“When something goes wrong and automation can’t account for it, figuring out why has become more of a specialty skill, and we need much higher quality people to do those kinds of corner cases,” Kava explains.

See also: What Cloud and AI Do and Don’t Mean for Google’s Data Center Strategy

If expertise is not the top priority, it certainly is one of the main considerations – Bock ranked it as the fifth most important factor. Not having gone through formal higher education doesn’t automatically disqualify you – although a college degree doesn’t hurt – but having solid grasp of the technical fundamentals is important.

People in Google data center jobs are generalists, or systems-level engineers, but they typically have at least foundational knowledge of computer science, electrical, or mechanical engineering.

“Having that solid engineering or technical foundation to build from is important,” Kava says. “You can acquire that foundation in different ways.”

Where Kava’s team does rely more on formal education when sorting through resumes is data center design. Most people on the design team are licensed engineers in regions where they work.

Skills he looks for in design and operations candidates run the gamut: from traditional data center disciplines like electrical and mechanical engineering, security, and supply-chain management to building information modeling and statistical probability analysis. If you’re looking at several design options, which one is more likely to deliver the right level of availability?

See alsoData Centers Scrambling to Fill IT Skills Gap

Advanced understanding of control systems is growing in importance, because Google’s data center network is becoming ever more complex and distributed. This is where knowledge of machine learning comes in handy. As we’ve written before, Google uses deep neural networks not only to figure out which ads to display at the top of your search results but also to improve its data center efficiency.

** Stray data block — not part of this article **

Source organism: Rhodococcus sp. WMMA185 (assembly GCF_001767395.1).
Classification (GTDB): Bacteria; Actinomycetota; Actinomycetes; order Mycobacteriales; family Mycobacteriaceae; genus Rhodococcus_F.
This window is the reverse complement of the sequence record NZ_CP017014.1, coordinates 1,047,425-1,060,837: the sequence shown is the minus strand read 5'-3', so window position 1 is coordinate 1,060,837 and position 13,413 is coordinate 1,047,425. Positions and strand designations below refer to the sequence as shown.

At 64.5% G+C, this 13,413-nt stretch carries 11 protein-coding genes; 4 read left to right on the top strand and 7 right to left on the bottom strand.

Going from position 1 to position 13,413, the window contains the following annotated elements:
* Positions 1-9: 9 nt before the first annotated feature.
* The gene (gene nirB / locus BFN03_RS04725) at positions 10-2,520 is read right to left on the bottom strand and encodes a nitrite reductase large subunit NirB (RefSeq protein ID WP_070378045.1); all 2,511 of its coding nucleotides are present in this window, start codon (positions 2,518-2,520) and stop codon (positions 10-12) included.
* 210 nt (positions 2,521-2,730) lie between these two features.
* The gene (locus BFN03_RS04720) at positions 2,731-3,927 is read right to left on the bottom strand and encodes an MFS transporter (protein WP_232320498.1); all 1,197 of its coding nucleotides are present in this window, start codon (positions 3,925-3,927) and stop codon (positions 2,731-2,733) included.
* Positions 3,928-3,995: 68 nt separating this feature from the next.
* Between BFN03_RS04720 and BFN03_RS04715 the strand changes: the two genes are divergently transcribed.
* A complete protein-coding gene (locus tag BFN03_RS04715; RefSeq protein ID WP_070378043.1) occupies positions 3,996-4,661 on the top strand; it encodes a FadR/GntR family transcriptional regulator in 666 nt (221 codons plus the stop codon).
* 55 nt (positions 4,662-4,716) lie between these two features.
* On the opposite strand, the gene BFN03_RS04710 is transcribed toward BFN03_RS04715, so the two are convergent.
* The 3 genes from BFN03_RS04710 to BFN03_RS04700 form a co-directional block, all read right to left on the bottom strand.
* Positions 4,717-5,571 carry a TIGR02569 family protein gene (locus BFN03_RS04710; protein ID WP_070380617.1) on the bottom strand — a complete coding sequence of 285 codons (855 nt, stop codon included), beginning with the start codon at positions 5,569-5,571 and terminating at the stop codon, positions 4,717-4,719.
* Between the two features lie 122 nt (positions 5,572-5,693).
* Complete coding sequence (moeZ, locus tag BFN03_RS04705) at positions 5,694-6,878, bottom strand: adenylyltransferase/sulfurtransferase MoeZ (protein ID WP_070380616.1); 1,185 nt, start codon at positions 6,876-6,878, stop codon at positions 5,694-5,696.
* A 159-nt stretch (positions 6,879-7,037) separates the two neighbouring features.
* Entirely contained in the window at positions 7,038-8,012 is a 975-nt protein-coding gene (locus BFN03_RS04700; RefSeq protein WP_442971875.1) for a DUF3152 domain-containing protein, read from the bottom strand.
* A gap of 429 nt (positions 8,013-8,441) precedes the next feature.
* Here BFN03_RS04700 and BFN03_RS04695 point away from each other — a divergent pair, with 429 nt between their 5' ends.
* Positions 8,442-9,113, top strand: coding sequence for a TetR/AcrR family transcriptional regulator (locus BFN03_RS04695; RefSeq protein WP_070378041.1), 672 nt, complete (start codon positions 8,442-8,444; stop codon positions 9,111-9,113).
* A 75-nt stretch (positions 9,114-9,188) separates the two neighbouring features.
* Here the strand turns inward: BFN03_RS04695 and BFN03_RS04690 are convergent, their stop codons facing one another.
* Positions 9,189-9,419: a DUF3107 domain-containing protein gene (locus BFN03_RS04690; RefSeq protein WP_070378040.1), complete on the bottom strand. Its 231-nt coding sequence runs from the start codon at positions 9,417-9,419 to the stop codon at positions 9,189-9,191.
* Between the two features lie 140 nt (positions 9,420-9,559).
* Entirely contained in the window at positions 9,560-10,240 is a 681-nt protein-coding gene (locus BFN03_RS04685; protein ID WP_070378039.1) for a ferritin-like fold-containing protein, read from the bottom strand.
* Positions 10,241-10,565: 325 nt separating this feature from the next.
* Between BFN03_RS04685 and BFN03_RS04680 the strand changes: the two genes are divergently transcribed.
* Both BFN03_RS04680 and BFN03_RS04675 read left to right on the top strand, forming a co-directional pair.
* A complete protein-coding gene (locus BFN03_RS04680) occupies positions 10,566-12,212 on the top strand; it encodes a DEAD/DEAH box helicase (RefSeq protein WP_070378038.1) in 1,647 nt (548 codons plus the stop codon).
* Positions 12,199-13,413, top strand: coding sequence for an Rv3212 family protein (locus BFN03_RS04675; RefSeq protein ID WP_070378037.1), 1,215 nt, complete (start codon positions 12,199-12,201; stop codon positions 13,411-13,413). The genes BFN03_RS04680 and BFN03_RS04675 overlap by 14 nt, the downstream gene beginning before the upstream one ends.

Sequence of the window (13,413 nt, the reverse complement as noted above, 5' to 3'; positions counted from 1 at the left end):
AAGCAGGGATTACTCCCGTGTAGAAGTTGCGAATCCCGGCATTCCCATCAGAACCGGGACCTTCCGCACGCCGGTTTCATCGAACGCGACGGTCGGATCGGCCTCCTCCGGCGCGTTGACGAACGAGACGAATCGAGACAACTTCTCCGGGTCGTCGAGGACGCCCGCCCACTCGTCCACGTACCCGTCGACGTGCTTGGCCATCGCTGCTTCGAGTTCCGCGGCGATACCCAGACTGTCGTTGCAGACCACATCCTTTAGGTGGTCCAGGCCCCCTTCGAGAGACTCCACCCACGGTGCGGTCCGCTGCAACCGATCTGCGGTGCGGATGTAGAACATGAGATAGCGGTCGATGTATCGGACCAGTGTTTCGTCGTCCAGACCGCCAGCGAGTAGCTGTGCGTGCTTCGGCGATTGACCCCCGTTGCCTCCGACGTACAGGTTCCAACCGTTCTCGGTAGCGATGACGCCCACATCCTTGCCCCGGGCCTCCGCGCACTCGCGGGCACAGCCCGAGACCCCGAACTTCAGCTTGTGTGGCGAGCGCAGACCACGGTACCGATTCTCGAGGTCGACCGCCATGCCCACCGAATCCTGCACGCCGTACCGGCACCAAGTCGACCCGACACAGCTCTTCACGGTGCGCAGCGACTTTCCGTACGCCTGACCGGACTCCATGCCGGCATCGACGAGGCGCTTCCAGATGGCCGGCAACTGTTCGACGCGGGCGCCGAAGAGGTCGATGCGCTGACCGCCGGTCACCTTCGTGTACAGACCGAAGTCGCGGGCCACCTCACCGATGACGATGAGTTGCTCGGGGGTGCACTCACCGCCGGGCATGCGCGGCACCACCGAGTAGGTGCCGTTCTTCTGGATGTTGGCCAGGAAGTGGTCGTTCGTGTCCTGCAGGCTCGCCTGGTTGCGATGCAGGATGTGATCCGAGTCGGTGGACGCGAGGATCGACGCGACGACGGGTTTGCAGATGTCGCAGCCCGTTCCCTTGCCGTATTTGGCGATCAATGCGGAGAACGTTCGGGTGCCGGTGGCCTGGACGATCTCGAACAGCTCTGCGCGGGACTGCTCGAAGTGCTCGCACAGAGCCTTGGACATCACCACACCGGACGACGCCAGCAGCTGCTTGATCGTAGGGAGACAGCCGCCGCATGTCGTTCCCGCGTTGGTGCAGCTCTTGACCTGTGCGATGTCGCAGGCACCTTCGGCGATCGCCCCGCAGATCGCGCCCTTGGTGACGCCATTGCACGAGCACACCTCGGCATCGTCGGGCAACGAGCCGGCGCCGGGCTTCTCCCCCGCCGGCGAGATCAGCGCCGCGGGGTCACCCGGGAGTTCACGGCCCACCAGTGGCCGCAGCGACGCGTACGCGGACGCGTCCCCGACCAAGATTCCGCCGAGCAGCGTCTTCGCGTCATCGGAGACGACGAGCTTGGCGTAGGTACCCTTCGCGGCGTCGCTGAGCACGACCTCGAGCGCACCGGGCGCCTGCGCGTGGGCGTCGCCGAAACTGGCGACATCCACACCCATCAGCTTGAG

Skills? Check. Extraordinary cognitive ability? Check. The third big box is personality. Bock wouldn’t have what is more than likely a lucrative consulting gig was it not for Google’s famous company culture, and that begins with personality of the people the company hires.

The key traits there are being collaborative, being willing to take ownership of projects and issues, and being transparent. There’s no room for the knowledge-is-power attitude common in corporate environments, where people guard their influence by sharing as little information as possible.

Finally – and it’s a cliché but its importance cannot be overstated – be a pleasant person. “You want people that have a good sense of humor, people you’d like to be spending eight hours a day around,” Kava says.

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About the Author

San Francisco-based business and technology journalist. Editor in chief at Data Center Knowledge, covering the global data center industry.

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  1. Nice article, and it seems quite consistent with Lazlo Bock's book about the subject. The book describes a chaotic hiring process through the years that's now developed to more closely match the needs of the positions beyond the review of cognitive ability and personality. For our industry, like many, reputation is worth reviewing a lot before hiring.